Rover's Exploration May Lead to Deep Space
A prototype rover might carry big hopes for a potential mission to the moon in the next few years in an effort to prove that water seen from orbit is accessible, and that there is enough of it to reliably make everything from air for astronauts to fuel for rockets. It could be just the long-sought breakthrough that makes the solar system accessible to humans.
"I really believe it will fundamentally change the way we explore space," said Bill Larson, who oversees the program to use substances found on other worlds in missions. "Water enables so many things. If we're going to go out into the solar system, we're going to have to use the resources we find at the destination.”
During the Apollo era, scientists found no evidence for water or other volatile compounds in samples brought back to earth from lunar equatorial landing sites, but later robotic moon missions have provided convincing evidence that the Polar Regions are different. The Lunar Reconnaissance Orbiter, or LRO, and the Lunar Crater Observation and Sensing Satellite, or LCROSS, missions showed researchers that water ice and compounds such as methane and ammonia are abundant in the Polar Regions where deep craters shield some areas from the sunlight that would normally evaporate them.
The payload under development is called RESOLVE, short for Regolith and Environment Science and Oxygen and Lunar Volatiles Extraction. It is seen as the next step in lunar exploration. It is designed to be placed on a rover and driven over the surface of the moon for nine days to map the distribution of the water ice and other useful compounds seen those previous missions.
RESOLVE will also drill into the lunar surface and heat the material collected so that we can measure the amount of water vapor and other compounds that are present, thus showing how future missions could gather and then use these valuable resources.
"Mars is a great example of why we need to use the resources at the destination," Larson said. "Each human mission to Mars will last about 2 ½ years. To reduce the amount of water and breathing air we have to send with astronauts, we will need to use the resources of the red planet to generate these life-essential commodities."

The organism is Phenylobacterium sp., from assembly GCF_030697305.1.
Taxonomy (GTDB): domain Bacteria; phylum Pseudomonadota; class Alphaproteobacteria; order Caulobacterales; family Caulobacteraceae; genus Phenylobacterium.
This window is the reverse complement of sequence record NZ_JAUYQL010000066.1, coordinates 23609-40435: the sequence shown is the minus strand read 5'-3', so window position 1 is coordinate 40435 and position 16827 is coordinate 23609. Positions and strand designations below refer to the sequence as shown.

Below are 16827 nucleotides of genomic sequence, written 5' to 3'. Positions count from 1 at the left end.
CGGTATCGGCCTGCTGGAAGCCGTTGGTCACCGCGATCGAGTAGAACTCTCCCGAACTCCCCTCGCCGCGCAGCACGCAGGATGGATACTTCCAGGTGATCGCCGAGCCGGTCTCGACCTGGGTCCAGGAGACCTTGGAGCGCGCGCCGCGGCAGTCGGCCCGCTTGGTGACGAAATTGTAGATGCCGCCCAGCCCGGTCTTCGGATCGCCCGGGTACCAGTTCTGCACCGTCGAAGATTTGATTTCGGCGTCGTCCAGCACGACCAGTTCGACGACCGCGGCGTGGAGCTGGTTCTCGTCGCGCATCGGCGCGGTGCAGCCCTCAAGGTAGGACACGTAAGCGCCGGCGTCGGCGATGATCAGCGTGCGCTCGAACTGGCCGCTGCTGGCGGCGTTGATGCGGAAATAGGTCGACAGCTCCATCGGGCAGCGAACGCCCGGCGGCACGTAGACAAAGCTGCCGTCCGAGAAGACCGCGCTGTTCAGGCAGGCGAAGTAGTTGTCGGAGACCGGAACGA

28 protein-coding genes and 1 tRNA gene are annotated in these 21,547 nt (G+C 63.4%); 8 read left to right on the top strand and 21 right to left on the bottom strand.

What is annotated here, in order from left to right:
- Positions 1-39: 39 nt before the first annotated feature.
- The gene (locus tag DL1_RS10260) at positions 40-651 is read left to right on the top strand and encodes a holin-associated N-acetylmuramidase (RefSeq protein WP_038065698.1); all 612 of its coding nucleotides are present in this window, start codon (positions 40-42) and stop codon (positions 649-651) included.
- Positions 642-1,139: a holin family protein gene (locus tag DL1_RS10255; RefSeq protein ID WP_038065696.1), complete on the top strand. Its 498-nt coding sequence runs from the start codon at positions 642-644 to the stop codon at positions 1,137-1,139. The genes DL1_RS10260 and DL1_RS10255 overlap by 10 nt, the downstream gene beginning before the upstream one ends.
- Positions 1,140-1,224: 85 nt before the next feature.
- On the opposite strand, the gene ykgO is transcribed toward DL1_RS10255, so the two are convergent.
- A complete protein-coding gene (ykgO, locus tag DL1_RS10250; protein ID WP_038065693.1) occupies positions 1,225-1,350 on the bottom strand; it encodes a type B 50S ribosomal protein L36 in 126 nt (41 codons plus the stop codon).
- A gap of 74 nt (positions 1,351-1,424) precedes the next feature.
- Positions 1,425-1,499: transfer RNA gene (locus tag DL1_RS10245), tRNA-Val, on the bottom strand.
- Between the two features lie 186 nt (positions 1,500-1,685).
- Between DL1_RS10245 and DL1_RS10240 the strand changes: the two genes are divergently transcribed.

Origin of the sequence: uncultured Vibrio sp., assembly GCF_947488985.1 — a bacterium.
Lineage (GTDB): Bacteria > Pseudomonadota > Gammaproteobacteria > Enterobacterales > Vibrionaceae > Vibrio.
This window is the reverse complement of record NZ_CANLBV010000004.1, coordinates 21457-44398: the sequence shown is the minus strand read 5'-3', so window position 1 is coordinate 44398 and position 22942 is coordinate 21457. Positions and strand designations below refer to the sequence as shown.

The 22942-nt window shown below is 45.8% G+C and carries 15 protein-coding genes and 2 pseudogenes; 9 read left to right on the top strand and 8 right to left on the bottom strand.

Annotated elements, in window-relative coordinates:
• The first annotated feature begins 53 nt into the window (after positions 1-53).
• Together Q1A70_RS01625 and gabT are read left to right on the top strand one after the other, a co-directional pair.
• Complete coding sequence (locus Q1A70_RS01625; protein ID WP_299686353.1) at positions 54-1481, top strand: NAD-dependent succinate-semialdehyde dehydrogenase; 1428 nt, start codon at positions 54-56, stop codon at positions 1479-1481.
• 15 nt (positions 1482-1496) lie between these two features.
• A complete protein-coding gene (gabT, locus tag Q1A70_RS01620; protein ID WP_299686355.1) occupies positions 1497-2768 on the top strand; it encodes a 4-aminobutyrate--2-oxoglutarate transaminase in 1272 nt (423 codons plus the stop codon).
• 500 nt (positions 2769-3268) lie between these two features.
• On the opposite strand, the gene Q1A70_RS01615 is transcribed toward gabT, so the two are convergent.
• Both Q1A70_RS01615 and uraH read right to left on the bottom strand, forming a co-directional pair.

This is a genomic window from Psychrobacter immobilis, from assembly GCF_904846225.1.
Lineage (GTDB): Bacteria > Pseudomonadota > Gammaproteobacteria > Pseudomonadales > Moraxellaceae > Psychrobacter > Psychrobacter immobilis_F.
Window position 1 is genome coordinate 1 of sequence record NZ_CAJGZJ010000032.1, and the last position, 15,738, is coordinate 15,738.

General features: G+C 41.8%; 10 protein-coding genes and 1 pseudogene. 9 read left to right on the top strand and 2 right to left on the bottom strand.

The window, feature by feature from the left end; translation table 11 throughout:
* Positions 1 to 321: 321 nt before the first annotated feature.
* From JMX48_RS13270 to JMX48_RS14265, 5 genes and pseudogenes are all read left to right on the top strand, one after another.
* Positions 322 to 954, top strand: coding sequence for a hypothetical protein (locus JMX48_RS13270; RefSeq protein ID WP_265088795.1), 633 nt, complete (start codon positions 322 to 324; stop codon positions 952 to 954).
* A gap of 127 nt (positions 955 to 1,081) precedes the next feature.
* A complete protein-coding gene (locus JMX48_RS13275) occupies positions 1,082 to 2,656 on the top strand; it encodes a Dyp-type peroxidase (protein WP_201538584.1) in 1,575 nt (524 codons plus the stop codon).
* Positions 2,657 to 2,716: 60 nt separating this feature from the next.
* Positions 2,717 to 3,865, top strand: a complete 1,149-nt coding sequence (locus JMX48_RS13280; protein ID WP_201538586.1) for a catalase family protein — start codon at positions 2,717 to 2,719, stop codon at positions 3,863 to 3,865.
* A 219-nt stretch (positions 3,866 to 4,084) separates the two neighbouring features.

In its earthly form, the rover and its onboard instrumentation are about as tall as a person and weigh some 660 pounds. In its final configuration for the moon, the rover and its instruments will weigh about a third of that and be somewhat smaller since the moon's gravity is only 1/6th that of Earth's.
Jackie Quinn, RESOLVE’s project manager, points out that the payload's versatile toolset and robust equipment make it suitable for any kind of extraterrestrial resource prospecting, whether digging into an asteroid or Martian soil. With relatively small changes to account for the different operating environments, RESOLVE could be deployed on Mars to perform the same type of resource characterization there as we intend to on the Moon.
RESOLVE is not just a NASA effort; the Canadian Space Agency provided Artemis Jr., which is the rover for the payload, the onboard drill and sample transfer system, as well as avionics microprocessors.
While their ultimate destination is the moon, in the near term, the team of engineers at NASA's Kennedy Space Center in Florida is focusing on a destination much closer to home – Mauna Kea, Hawaii. It turns out the lava-covered mountain's soil is quite similar to that in the ancient volcanic plains on the moon. "It's the perfect lunar analog because it has lunar-like soil and terrain features where we can challenge our hardware and can simulate our mission," Larson said.
The team will take the rover to Hawaii next month and simulate a nine-day mission on the moon. Such testing is critical to show engineers weak points in the design so that they can be corrected prior to the actual mission. The simulation also provides an excellent way to train mission controllers and evaluate our mission plans to insure that we can accomplish all of our goals in a time-constrained mission.
"The more of these environments we test in, the more we learn," said Daniel Lefebvre, a Canadian engineer who also worked on the Dextre robotic system used on the International Space Station. "It's a lot cheaper to do these experiments here while we can and work out the kinks than to launch it to the moon and work out the problems there."
The RESOLVE project is part of the Advanced Exploration Systems Program in NASA's Human Exploration and Operations Mission Directorate.
Steven Siceloff, Kennedy Space Center